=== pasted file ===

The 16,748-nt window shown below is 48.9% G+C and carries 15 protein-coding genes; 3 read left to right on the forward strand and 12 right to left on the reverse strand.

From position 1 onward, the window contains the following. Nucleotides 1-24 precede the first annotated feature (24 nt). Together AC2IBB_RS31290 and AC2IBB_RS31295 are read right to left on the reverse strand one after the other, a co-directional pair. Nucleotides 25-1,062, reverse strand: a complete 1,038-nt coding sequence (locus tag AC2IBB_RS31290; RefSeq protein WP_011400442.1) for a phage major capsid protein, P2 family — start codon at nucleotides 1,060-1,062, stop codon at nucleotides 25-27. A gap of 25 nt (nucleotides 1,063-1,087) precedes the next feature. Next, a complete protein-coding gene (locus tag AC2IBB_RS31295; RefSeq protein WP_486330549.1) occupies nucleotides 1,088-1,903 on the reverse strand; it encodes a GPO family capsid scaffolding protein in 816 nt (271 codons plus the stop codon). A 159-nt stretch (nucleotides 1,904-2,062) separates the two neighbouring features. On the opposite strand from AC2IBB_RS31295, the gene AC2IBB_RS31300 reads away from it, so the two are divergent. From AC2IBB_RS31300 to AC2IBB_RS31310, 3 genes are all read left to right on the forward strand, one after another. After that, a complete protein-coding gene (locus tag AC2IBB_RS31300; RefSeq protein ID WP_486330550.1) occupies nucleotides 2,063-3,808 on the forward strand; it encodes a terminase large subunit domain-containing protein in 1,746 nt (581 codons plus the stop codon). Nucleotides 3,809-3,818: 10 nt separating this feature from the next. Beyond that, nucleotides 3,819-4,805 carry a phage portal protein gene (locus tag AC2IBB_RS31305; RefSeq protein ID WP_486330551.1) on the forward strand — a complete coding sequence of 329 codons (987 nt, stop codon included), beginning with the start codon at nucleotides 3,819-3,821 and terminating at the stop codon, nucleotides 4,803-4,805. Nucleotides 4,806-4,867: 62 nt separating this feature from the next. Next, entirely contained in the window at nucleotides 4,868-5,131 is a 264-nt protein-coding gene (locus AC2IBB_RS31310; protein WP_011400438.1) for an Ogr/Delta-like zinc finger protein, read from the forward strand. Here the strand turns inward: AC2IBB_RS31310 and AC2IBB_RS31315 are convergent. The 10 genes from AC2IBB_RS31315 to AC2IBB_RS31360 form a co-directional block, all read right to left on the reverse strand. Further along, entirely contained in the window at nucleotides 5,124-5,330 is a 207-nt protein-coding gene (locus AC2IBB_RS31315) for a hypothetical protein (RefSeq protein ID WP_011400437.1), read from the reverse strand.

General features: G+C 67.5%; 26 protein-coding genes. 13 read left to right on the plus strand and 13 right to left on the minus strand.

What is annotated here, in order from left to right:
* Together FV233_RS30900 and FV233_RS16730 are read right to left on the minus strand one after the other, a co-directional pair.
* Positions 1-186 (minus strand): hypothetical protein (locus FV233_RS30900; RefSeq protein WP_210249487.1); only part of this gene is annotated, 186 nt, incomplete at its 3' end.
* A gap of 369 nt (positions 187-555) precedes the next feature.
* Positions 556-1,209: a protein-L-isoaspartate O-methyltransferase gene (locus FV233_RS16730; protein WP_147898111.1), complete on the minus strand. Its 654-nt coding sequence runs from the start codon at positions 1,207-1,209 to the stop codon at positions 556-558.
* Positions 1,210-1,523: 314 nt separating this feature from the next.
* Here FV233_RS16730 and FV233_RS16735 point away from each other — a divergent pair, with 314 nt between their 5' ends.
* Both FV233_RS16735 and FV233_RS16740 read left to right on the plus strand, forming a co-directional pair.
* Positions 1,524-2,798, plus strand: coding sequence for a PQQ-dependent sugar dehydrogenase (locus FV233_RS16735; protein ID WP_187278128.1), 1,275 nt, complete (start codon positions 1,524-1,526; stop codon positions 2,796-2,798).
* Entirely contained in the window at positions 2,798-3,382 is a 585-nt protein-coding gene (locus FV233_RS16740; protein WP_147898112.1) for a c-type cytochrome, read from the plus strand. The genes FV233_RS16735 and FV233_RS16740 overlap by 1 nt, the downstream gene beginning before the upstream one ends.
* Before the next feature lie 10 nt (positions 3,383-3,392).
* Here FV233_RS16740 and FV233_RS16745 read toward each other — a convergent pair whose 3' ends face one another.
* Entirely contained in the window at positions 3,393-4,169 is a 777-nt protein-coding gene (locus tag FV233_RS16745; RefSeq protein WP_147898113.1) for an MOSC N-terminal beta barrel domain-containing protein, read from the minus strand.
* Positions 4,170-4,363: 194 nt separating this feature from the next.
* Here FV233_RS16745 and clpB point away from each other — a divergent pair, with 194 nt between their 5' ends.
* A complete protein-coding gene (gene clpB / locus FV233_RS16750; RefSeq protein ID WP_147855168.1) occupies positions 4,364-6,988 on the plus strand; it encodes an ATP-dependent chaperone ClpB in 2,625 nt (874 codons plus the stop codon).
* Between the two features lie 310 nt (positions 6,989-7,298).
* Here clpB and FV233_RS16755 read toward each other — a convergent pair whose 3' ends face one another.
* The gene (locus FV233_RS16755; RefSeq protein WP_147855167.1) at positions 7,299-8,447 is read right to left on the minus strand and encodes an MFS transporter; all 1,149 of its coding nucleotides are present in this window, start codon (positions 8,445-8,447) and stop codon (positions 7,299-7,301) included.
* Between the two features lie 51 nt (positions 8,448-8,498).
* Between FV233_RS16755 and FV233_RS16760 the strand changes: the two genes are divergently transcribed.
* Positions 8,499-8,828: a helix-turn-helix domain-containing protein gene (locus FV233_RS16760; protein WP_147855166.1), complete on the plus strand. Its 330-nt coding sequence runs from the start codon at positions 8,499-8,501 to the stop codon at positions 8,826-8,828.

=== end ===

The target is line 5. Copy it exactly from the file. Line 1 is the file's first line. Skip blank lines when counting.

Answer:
* Together FV233_RS30900 and FV233_RS16730 are read right to left on the minus strand one after the other, a co-directional pair.